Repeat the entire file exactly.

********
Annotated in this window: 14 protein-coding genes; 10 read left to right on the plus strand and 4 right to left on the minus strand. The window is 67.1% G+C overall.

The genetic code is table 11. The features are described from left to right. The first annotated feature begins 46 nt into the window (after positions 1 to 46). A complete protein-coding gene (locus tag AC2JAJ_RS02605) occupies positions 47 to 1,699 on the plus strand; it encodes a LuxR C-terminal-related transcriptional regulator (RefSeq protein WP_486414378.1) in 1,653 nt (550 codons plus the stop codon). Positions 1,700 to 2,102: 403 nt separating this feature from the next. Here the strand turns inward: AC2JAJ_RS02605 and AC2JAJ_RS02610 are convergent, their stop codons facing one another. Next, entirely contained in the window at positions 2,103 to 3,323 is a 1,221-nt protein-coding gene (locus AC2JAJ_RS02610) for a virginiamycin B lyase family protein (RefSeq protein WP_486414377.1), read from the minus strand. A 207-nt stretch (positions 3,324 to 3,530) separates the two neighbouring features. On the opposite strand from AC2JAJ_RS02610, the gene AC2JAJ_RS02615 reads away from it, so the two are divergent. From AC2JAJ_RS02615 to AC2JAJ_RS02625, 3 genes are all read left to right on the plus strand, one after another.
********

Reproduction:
Annotated in this window: 14 protein-coding genes; 10 read left to right on the plus strand and 4 right to left on the minus strand. The window is 67.1% G+C overall.

The genetic code is table 11. The features are described from left to right. The first annotated feature begins 46 nt into the window (after positions 1 to 46). A complete protein-coding gene (locus tag AC2JAJ_RS02605) occupies positions 47 to 1,699 on the plus strand; it encodes a LuxR C-terminal-related transcriptional regulator (RefSeq protein WP_486414378.1) in 1,653 nt (550 codons plus the stop codon). Positions 1,700 to 2,102: 403 nt separating this feature from the next. Here the strand turns inward: AC2JAJ_RS02605 and AC2JAJ_RS02610 are convergent, their stop codons facing one another. Next, entirely contained in the window at positions 2,103 to 3,323 is a 1,221-nt protein-coding gene (locus AC2JAJ_RS02610) for a virginiamycin B lyase family protein (RefSeq protein WP_486414377.1), read from the minus strand. A 207-nt stretch (positions 3,324 to 3,530) separates the two neighbouring features. On the opposite strand from AC2JAJ_RS02610, the gene AC2JAJ_RS02615 reads away from it, so the two are divergent. From AC2JAJ_RS02615 to AC2JAJ_RS02625, 3 genes are all read left to right on the plus strand, one after another.